Meet the Poo-Gloo, the newest, greenest way to treat wastewater. The igloo-shaped devices, officially named Bio-Domes, offer an affordable, sustainable way to clean up sewage just as effectively as multimillion-dollar treatment facilities. Designed by Kraig Johnson of Wastewater Compliance Systems, the six-foot-wide, five-foot-tall structures are lined with bacterial biofilm that cleans raw sewage.

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To maximize surface area for the bacteria, several plastic domes lined with biofilm are stacked on top of each other, like Russian nesting dolls. Then they are submerged in existing wastewater treatment lagoons that struggle to meet environmental standards. The heterotrophic bacteria eat most of the carbon-based materials while autotrophic bacteria chow down on ammonia and nitrogen compounds. Tubes within each device pump air bubbles throughout to keep the bacteria alive and circulate sewage.

Johnson, the chief technology officer of the Salt Lake City-based Wastewater Compliance Systems, began designing the structures in 2002 when he worked as a research assistant at the University of Utah. Several towns across the nation have already begun using the domes to clean water in existing facilities. Johnson told Discovery that the installation of Bio-Domes runs between $100,000 and $200,000 — significantly cheaper than the several million it takes to build a new treatment plant. Plus, the devices cost a whole lot less to run: ten Bio-Domes require only one horsepower. Recently, an eight-horsepower system replaced a treatment plant that was using up to 60 horsepower and still couldn’t meet the environmental regulations.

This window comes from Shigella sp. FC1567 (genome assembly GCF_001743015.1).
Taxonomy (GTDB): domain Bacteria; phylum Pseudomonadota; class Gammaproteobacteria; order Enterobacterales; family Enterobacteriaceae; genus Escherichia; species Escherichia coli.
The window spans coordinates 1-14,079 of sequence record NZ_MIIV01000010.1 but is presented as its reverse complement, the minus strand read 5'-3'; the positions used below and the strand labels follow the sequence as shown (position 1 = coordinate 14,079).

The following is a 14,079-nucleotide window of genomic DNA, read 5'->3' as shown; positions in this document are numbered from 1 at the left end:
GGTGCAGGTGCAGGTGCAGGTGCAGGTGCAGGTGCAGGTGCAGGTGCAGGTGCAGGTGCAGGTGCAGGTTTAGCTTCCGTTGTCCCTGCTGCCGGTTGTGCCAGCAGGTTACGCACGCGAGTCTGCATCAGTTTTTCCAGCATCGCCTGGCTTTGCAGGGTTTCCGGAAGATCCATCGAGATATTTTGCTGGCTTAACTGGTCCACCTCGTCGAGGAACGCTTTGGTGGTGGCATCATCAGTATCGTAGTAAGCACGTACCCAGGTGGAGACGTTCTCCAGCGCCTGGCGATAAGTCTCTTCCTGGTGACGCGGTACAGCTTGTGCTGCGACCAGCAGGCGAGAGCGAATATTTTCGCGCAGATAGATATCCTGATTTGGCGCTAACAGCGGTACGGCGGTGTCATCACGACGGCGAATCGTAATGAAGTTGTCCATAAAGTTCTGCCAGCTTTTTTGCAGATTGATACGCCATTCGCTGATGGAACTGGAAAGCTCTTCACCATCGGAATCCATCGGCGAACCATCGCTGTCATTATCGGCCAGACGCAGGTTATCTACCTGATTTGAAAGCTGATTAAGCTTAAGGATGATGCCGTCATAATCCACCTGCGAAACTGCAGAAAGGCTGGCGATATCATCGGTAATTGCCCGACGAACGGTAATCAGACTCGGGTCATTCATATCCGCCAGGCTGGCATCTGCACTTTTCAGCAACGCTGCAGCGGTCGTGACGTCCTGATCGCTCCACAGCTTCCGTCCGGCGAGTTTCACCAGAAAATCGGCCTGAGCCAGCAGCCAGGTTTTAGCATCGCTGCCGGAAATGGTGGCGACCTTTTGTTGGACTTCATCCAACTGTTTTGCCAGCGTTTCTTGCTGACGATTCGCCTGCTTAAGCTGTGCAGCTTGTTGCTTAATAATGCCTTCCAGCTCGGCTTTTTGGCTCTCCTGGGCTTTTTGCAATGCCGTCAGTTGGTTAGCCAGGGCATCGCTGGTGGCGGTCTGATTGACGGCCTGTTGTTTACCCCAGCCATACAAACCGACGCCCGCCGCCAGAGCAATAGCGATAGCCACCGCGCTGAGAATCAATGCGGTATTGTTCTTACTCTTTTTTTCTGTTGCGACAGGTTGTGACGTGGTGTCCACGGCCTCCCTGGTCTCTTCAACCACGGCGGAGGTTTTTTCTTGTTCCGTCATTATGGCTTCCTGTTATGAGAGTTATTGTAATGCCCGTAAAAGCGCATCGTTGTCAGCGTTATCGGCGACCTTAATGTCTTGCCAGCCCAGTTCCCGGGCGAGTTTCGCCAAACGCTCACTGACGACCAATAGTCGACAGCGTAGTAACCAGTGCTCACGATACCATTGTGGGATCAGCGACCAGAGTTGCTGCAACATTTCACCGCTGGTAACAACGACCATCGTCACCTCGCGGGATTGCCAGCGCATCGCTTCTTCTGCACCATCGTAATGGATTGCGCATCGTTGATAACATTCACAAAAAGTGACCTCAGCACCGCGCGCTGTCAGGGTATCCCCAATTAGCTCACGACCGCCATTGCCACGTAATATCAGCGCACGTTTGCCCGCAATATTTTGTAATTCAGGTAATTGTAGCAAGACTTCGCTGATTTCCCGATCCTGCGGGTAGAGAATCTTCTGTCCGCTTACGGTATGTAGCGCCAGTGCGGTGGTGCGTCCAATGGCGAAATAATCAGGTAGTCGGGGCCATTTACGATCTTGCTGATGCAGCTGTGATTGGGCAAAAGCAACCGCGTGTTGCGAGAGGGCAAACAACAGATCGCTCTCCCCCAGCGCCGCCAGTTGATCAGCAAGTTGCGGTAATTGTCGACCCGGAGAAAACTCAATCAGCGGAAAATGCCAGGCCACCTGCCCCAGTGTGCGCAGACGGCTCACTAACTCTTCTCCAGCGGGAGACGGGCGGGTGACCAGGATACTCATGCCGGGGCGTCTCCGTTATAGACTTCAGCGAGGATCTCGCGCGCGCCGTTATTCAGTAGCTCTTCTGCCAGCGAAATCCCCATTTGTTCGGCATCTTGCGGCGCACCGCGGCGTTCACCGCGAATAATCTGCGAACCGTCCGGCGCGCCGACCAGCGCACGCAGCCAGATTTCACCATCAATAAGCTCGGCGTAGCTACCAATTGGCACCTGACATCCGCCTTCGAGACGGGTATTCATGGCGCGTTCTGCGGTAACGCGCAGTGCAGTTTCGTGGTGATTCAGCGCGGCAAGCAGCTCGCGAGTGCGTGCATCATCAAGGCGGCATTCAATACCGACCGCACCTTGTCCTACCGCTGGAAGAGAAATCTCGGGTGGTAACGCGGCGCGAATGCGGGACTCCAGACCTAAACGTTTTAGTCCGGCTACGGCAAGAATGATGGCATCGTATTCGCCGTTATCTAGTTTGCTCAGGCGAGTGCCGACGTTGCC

So how much poo can a Poo-Gloo system handle? Just as much as a wastewater treatment plant. Tests by the company show that organic waste and suspended solids in water were both reduced consistently by 85 percent; ammonia levels dropped by more than 98 percent in warm water and by as much as 93 percent when the temperature dropped below 50 degrees (conditions that usually slow sewage breakdown); and nitrogen levels fell 68 percent in warmer water and 55 percent in cooler water.

The company has sold about 200 devices so far and has put full-scale systems in Plain City and Wellsville, Utah, as well as Jackpot, Nevada, and Glacier National Park in Montana. Bio-Domes are still pretty new, but as the company continues to develop and enhance the product, we’re sure to see them devouring a lot more crap.

Images © Wastewater Compliance Systems